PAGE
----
In more trouble for liquor baron Vijay Mallya, the Enforcement Directorate (ED) is set to soon file a fresh charge sheet against him and his companies on charges of money laundering and allegedly cheating a consortium of nationalised banks to the tune of Rs 6,027 crore.
With this charge sheet, the central probe agency will immediately seek from a court permission to “confiscate” more than Rs 9,000 crore worth assets of the beleaguered businessman and his firms under the recently promulgated Fugitive Economic Offenders Ordinance.
The ED last year had filed its first charge sheet against Mallya, now in London, in the about Rs 900 crore IDBI bank-Kingfisher Airlines (KFA) alleged bank loan fraud case. It has attached assets worth Rs 9,890 crore in this case till now.
The forthcoming charge sheet will revolve around the complaint received from the State Bank of India (SBI) on behalf of the consortium of banks for causing loss of Rs 6,027 crore to them by not keeping repayment commitments of his loan (by Mallya firms) taken during 2005-10, they said.
The ED has based its investigation in this instance after taking cognisance of a CBI FIR and the charge sheet will be filed before a special court in Mumbai under the Prevention of Money Laundering Act (PMLA).
It was alleged that SBI and its consortium banks had advanced various credit facilities to KFA Limited during the period between 2005 and 2010.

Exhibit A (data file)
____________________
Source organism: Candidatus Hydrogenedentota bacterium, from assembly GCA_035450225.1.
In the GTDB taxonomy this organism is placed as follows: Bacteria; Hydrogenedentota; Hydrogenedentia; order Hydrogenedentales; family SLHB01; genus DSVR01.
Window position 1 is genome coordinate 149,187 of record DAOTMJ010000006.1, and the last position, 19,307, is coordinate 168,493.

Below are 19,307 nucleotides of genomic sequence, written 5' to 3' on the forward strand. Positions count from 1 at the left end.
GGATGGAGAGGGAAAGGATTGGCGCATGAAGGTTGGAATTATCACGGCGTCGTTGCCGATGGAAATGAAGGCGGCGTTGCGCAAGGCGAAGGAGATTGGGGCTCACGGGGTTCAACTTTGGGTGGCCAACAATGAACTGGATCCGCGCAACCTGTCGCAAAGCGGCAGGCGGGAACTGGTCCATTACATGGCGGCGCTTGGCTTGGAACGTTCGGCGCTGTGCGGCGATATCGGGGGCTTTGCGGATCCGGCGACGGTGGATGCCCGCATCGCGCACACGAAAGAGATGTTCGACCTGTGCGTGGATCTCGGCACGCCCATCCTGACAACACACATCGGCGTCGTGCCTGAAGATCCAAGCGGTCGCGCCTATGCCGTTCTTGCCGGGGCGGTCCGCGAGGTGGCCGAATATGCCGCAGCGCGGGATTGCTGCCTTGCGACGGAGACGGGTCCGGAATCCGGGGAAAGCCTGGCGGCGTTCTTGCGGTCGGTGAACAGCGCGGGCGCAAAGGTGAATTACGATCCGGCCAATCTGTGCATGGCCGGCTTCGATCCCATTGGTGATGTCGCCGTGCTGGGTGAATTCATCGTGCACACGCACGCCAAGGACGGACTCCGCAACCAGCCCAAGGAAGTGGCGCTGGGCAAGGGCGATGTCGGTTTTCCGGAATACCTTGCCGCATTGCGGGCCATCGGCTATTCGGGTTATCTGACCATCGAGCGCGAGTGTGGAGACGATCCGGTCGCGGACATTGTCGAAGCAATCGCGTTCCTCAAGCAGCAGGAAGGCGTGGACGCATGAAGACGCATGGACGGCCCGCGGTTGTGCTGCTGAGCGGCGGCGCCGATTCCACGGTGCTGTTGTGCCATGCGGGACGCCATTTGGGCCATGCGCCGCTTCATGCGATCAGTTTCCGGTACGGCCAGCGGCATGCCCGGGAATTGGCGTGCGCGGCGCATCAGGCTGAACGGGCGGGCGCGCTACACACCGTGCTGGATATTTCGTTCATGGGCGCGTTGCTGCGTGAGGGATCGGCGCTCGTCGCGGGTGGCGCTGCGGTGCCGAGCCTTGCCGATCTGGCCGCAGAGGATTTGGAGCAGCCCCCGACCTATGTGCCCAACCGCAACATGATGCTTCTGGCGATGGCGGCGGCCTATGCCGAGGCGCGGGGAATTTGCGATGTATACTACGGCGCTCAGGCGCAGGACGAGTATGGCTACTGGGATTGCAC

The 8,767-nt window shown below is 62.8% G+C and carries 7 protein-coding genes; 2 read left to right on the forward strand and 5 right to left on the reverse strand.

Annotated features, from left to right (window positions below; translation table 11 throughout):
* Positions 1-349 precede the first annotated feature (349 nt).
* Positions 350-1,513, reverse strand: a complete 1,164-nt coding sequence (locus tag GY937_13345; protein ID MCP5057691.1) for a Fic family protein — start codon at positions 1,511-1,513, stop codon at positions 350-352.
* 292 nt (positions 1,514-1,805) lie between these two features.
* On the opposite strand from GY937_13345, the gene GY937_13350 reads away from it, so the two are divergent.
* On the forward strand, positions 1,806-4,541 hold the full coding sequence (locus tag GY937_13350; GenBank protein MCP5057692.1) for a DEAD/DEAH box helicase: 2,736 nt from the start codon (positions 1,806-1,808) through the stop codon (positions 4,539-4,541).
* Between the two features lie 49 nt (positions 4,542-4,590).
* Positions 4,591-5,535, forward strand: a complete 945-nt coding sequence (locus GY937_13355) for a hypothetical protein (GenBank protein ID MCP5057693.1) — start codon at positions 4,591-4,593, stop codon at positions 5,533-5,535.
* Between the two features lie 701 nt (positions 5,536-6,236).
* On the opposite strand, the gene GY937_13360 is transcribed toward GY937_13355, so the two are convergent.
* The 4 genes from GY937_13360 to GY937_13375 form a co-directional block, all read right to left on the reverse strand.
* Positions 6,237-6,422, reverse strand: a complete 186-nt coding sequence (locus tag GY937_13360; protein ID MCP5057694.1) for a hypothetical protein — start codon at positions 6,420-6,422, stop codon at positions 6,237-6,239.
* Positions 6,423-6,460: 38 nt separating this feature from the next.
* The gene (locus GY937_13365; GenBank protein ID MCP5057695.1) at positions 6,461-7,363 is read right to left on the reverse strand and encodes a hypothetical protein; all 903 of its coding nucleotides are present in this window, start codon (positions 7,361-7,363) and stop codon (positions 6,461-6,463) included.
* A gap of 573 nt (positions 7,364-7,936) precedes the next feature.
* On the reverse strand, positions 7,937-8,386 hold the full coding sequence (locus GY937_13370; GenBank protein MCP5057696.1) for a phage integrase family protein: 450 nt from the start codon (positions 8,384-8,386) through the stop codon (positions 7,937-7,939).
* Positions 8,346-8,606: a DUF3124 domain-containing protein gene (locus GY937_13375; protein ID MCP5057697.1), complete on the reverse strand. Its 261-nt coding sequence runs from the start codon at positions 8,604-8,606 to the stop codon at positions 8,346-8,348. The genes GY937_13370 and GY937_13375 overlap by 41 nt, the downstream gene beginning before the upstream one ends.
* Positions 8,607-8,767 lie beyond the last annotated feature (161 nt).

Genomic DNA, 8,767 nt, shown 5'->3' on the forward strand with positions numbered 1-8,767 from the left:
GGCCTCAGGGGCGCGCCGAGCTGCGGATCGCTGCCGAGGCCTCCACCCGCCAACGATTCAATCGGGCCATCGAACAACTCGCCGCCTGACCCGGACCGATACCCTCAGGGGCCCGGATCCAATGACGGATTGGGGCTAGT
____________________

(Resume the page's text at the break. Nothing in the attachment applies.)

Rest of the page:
The ED, officials said, had found that a maze of shell or dummy firms were used to allegedly siphon off these funds and this is expected to be stated in the upcoming charge sheet.
The agency, empowered by the Union government to enact the new fugitive ordinance in the country, will seek an official declaration to categorise Mallya as a “fugitive” on the basis of the cognisance of this prosecution complaint (charge sheet).
Mallya is contesting these charges in London as part of India’s efforts to extradite him from there and face the legal system here in connection with these charges.
The central probe agency had recently begun the work to bring together the existing cases of high-value bank loan defaulters for getting them notified under the new legislation. As per the existing process of law under the PMLA, the ED can confiscate assets only after trial in a case finishes which usually takes many years.
The ordinance makes provisions for special courts under the Prevention of Money Laundering Act, 2002 to declare a person as a fugitive economic offender and order immediate confiscation of assets.
(With inputs from PTI)